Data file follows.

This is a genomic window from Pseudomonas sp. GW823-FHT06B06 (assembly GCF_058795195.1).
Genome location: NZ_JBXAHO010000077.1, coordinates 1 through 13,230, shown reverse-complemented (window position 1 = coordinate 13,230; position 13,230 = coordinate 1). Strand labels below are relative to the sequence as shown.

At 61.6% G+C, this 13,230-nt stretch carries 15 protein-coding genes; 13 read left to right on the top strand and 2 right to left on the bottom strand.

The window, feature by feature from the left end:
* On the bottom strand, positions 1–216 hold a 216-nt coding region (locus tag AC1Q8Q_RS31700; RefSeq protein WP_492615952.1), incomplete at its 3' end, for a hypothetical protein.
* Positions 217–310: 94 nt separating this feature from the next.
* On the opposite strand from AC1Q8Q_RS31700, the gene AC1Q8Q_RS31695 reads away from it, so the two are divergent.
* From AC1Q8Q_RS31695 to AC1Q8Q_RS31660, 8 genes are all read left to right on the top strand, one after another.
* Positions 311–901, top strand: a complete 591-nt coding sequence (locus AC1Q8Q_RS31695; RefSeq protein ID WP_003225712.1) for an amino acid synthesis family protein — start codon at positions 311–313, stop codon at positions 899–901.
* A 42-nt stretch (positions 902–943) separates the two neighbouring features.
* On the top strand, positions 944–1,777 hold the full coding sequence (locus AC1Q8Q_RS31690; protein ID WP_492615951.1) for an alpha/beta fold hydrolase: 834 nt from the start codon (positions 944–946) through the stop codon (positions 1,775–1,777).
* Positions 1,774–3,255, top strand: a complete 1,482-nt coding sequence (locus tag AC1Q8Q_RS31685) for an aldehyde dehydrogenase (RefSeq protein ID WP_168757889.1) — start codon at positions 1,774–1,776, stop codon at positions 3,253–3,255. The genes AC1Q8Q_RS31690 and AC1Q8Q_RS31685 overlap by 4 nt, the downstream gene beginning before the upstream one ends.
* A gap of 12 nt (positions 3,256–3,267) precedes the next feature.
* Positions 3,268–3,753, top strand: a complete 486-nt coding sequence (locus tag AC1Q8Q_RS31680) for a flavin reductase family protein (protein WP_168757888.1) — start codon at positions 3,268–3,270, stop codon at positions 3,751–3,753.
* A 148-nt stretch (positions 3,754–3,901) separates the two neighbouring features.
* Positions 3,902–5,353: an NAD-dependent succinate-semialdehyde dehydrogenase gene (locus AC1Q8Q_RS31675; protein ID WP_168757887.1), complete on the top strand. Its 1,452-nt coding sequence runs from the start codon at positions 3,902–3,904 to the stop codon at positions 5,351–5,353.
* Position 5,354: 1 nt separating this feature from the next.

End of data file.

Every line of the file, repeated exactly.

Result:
This is a genomic window from Pseudomonas sp. GW823-FHT06B06 (assembly GCF_058795195.1).
Genome location: NZ_JBXAHO010000077.1, coordinates 1 through 13,230, shown reverse-complemented (window position 1 = coordinate 13,230; position 13,230 = coordinate 1). Strand labels below are relative to the sequence as shown.

At 61.6% G+C, this 13,230-nt stretch carries 15 protein-coding genes; 13 read left to right on the top strand and 2 right to left on the bottom strand.

The window, feature by feature from the left end:
* On the bottom strand, positions 1–216 hold a 216-nt coding region (locus tag AC1Q8Q_RS31700; RefSeq protein WP_492615952.1), incomplete at its 3' end, for a hypothetical protein.
* Positions 217–310: 94 nt separating this feature from the next.
* On the opposite strand from AC1Q8Q_RS31700, the gene AC1Q8Q_RS31695 reads away from it, so the two are divergent.
* From AC1Q8Q_RS31695 to AC1Q8Q_RS31660, 8 genes are all read left to right on the top strand, one after another.
* Positions 311–901, top strand: a complete 591-nt coding sequence (locus AC1Q8Q_RS31695; RefSeq protein ID WP_003225712.1) for an amino acid synthesis family protein — start codon at positions 311–313, stop codon at positions 899–901.
* A 42-nt stretch (positions 902–943) separates the two neighbouring features.
* On the top strand, positions 944–1,777 hold the full coding sequence (locus AC1Q8Q_RS31690; protein ID WP_492615951.1) for an alpha/beta fold hydrolase: 834 nt from the start codon (positions 944–946) through the stop codon (positions 1,775–1,777).
* Positions 1,774–3,255, top strand: a complete 1,482-nt coding sequence (locus tag AC1Q8Q_RS31685) for an aldehyde dehydrogenase (RefSeq protein ID WP_168757889.1) — start codon at positions 1,774–1,776, stop codon at positions 3,253–3,255. The genes AC1Q8Q_RS31690 and AC1Q8Q_RS31685 overlap by 4 nt, the downstream gene beginning before the upstream one ends.
* A gap of 12 nt (positions 3,256–3,267) precedes the next feature.
* Positions 3,268–3,753, top strand: a complete 486-nt coding sequence (locus tag AC1Q8Q_RS31680) for a flavin reductase family protein (protein WP_168757888.1) — start codon at positions 3,268–3,270, stop codon at positions 3,751–3,753.
* A 148-nt stretch (positions 3,754–3,901) separates the two neighbouring features.
* Positions 3,902–5,353: an NAD-dependent succinate-semialdehyde dehydrogenase gene (locus AC1Q8Q_RS31675; protein ID WP_168757887.1), complete on the top strand. Its 1,452-nt coding sequence runs from the start codon at positions 3,902–3,904 to the stop codon at positions 5,351–5,353.
* Position 5,354: 1 nt separating this feature from the next.